Providing funding for the Federal Government has become a reliably contentious and problematic job in recent years. But this funding cycle has been further complicated by the debate over defunding the women’s healthcare organization Planned Parenthood. The strongly held views surrounding the defunding of the organization could conceivably lead to a full government shutdown.
The Senate voted on September 24 on passing a “clean” continuing resolution, one with very limited policy riders, with the exception of the provision defunding Planned Parenthood. The bill failed to win a majority of Senate votes, so the chamber will take up a second clean continuing resolution, without the provision, to fund the government through December 11. That would sync the next funding debate with the upcoming debt ceiling increase.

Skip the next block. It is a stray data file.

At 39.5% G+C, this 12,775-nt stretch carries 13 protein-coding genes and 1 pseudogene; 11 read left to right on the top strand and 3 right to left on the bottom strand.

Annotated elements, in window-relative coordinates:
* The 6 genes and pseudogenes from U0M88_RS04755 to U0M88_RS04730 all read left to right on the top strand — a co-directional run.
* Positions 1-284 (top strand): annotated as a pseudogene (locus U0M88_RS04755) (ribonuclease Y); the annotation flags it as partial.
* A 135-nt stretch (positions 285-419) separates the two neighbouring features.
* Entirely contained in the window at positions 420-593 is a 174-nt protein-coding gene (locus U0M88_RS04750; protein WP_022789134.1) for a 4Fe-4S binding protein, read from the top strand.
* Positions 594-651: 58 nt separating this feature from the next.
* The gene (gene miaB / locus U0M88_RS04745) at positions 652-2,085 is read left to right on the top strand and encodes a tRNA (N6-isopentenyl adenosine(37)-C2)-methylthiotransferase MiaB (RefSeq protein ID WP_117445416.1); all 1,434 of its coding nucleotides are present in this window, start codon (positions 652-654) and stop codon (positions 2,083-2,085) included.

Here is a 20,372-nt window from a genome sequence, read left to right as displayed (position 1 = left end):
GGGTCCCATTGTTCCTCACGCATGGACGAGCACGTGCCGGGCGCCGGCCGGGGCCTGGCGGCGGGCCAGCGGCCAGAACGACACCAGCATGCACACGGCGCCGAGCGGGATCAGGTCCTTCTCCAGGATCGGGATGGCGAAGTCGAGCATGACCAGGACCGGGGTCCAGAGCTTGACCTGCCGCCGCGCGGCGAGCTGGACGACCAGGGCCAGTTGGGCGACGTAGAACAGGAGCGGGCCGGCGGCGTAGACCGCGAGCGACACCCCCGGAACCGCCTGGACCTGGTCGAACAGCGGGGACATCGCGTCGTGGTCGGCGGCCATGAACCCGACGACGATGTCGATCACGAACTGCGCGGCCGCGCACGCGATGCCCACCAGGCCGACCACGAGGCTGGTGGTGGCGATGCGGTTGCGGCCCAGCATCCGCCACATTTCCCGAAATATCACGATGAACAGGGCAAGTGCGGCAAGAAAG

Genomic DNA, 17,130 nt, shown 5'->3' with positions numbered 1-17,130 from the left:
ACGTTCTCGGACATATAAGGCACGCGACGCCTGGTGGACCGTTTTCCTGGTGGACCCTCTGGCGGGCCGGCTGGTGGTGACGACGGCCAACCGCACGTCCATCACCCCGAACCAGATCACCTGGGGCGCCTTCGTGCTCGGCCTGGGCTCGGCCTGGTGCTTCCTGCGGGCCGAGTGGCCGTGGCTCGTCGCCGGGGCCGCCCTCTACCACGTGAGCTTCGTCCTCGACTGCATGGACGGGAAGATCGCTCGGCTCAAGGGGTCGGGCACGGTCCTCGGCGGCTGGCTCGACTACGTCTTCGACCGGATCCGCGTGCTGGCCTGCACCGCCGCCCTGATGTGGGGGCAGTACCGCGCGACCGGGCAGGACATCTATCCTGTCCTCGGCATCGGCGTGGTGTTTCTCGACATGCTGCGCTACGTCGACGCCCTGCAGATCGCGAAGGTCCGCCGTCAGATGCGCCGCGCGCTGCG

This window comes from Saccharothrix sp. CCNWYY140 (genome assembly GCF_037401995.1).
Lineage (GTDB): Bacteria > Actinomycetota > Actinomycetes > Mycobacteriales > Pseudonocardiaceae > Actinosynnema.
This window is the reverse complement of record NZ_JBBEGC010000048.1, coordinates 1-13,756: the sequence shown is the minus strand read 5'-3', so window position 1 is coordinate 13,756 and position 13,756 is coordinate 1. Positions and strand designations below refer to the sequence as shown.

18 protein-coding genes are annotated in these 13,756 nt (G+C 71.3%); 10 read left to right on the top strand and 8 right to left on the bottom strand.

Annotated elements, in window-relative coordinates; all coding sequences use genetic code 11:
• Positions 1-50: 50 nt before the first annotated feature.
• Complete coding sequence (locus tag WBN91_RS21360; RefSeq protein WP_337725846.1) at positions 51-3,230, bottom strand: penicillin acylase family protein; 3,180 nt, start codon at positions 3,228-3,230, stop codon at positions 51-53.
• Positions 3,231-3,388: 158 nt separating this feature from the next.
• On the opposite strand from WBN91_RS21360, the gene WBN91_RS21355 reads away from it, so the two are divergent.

However, the House has not said yet whether it will take up the Senate legislation or how they intend to avoid a government shutdown. More than 20 conservative members have already publically committed themselves to a shutdown if necessary. The National Republican Campaign Committee, the political arm of the House Republicans, usually stays out of policy debates in Washington. But they took the unusual step of commissioning a poll earlier this month examining the potential ramifications of a government shutdown for House members and candidates in the upcoming election.
These polling results were presented to Members and chiefs of staff last week, and respondents were opposed to a shutdown over Planned Parenthood 64 percent to 30 percent in support. The numbers were even more dismal for lawmakers in competitive districts, particularly among women and the 18 to 34 year old demographic.
How House leaders and their rank and file move forward with the polling results remains to be seen. But a resolution must be reached by September 30 or the government will shut down on October 1.